Child bibliophiles have cats who wear hats, mice who ride motorcycles, and spiders who spin words into their webs. Now, thanks to Sandwich author Dean Coe, they have Chesterton, a clever weasel who, in his first book, makes it his mission to ensure that future generations of children in Sandwich maintain their right to jump into Mill Creek from the bridge on the Sandwich boardwalk.
In order to accomplish his mission, Chesterton enlists the aid of some local teenagers and a mysterious early-morning kayaker who looks suspiciously like Mr. Coe himself.
Middle school readers will enjoy the factual information included in “Chesterton Keep his Town Jumping,” while colorful watercolor paintings of Chesterton will engage younger readers.
Mr. Coe, a native of Worcester who moved to Sandwich in 1983, began writing several years ago after signing up for a writing group through the Cape Cod Community College’s Academy of Lifelong Learning program. Having narrowed his focus to children’s books, Mr. Coe went on to join the Cape Cod Writers Center’s Children’s Writing Group in Falmouth. “It’s been a real process,” said Mr. Coe, who added, “I’ve enjoyed listening to the comments of others and learning as I go.”
Partially retired, Mr. Coe leads daily kayaking tours in season on Mill Creek for the group Ecotourz. As part of the tour Mr. Coe imparts information on the ecology and history of the area. “Slipping into my kayak is becoming one with the natural world,” Mr. Coe said.
The idea of using a weasel as a main character came to him after an actual encounter with the feisty creature while walking with his granddaughter in Shawme Forest. In writing about the encounter Mr. Coe recalled that the animal had a “life is good” air about him. Upon further reflection Mr. Coe decided that the animal could be the conduit through which he could pass on his understanding of the world of nature to kids. “I never thought of myself as a writer, yet, this creature pushed my creative buttons,” explained Mr. Coe.
The name Chesterton “just came to me,” said Mr. Coe, who added that he thinks it’s a name that parents reading the book to their kids might be able “to have fun with.”
Mr. Coe added that he liked the idea of reimagining the weasel, an animal that, with the exception of Native American folklore, is generally regarded as a “second class citizen,” with attributes that are “not something one sought to emulate.”
“Chesterton breaks the mold,” Mr. Coe said. “The story and the series allow us to see the other side of the historically mistrusted weasel.”
In addition to including several Sandwich landmarks the book is also set, in homage, during the town’s 375th anniversary.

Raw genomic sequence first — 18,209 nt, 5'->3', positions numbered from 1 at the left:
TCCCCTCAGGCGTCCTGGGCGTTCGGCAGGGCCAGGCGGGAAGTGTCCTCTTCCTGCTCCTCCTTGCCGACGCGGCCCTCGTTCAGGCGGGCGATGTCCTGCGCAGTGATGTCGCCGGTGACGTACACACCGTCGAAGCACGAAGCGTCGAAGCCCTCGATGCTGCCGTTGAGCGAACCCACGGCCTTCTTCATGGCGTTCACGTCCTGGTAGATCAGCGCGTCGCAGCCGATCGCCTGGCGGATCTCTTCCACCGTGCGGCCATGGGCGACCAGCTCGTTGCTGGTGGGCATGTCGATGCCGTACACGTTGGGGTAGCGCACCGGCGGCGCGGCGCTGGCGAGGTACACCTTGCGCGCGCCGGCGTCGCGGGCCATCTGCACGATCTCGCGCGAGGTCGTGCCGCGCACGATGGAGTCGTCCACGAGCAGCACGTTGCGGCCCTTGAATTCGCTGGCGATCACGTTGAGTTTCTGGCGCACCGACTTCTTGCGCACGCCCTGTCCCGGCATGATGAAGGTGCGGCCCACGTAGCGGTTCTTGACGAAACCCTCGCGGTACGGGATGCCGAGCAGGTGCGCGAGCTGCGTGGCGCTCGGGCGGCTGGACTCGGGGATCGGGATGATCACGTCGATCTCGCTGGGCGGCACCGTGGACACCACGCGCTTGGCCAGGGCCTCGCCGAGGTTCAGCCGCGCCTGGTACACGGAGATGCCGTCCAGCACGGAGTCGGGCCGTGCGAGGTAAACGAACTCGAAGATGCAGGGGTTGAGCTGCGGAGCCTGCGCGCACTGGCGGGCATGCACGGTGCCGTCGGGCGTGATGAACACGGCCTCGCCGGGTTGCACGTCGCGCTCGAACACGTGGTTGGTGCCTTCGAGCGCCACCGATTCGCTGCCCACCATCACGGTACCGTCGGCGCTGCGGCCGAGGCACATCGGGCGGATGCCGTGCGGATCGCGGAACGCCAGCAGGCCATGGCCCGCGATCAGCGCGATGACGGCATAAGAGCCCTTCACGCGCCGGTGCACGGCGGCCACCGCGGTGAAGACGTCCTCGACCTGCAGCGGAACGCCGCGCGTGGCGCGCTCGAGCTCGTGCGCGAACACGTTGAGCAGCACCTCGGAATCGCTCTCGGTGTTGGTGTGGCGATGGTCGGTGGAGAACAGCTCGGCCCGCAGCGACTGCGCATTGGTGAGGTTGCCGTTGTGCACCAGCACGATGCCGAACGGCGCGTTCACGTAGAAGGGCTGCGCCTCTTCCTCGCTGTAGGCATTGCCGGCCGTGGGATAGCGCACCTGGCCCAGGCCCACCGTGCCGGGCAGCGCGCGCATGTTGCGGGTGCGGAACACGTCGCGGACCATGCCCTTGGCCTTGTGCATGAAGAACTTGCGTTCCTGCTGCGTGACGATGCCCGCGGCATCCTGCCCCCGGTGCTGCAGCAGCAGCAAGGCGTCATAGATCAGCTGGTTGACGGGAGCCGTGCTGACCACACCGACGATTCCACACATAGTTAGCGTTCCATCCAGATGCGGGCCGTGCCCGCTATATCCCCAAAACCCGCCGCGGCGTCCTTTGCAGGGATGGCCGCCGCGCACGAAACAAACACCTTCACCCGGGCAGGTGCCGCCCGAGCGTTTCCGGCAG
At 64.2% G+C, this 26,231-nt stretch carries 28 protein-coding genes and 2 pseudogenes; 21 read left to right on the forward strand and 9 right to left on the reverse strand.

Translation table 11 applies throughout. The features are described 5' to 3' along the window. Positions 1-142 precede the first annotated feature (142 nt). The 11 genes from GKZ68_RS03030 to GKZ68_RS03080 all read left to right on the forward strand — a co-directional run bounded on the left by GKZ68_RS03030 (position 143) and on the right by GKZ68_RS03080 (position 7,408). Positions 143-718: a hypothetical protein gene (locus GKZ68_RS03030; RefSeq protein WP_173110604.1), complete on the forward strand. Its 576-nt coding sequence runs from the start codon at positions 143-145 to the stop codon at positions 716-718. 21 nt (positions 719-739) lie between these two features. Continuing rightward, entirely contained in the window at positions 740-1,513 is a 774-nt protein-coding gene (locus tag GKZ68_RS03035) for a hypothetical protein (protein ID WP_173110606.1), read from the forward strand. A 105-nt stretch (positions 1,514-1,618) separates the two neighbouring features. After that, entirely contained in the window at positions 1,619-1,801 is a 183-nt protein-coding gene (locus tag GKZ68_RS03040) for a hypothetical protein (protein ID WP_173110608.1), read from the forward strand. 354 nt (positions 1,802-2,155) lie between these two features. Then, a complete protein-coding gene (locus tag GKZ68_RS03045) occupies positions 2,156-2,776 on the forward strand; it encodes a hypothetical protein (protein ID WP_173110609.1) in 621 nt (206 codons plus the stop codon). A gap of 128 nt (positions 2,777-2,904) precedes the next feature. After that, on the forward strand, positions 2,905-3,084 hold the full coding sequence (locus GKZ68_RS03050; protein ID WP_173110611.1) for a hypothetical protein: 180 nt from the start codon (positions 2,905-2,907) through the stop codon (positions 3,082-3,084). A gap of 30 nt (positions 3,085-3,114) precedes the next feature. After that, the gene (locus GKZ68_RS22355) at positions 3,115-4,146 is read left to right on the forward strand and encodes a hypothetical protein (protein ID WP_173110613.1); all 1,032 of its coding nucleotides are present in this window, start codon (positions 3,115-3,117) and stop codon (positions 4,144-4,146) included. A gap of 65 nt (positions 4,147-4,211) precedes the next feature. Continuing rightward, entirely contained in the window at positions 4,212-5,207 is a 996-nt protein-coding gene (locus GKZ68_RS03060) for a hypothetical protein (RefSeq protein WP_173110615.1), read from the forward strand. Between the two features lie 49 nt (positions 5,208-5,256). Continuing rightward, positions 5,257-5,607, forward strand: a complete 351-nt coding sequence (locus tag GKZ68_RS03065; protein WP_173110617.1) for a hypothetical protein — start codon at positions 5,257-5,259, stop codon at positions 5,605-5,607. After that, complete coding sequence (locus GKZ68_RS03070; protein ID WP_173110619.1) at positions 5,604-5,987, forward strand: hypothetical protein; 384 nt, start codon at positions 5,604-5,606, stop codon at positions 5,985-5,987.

One of the messages Mr. Coe hopes kids will take away from the story is that of bravery. Just as it takes bravery to jump off a bridge into chilly creek waters, it also takes bravery to “stand up to a rising tide of opposition.”
The book also introduces a sense of community and honors traditions, Mr. Coe said.
When it came time to illustrate the story, Mr. Coe thought he might ask local school children to provide illustrations but that project was quickly redirected by an art teacher who suggested he enlist the aid of high school art students for the job. Having already done work for the Sandwich First Night Committee, Robyn Whaples was quickly suggested, and soon after Sasha Rudyakov joined the project. The two students worked together as a team to bring Chesterton to life visually. Ms. Whaples will be attending the Savannah College of Art and Design this fall and Ms. Rudyakov will be enrolling at Northeastern University. Both are onboard for the second installment in the Chesterton series, which will hopefully be out this winter—a book in which Chesterton tries to help a stranded whale. In creating the illustrations, Mr. Coe said that he was impressed with the way Ms. Whaples and Ms. Rudyakov divided up the work in such a way that they were both able to “work their skill sets to the max.”
While other Chesterton adventures are in the works, readers can be introduced to this likable weasel at several author events this month, the first being a book signing at Titcomb’s Bookshop on Route 6A in Sandwich on August 5 beginning at 2 PM.
“Chesterton Keep his Town Jumping” is available at independent bookstores on the Upper Cape including Titcomb’s Bookshop, Eight Cousins Books in Falmouth, and Market Street Bookshop in Mashpee.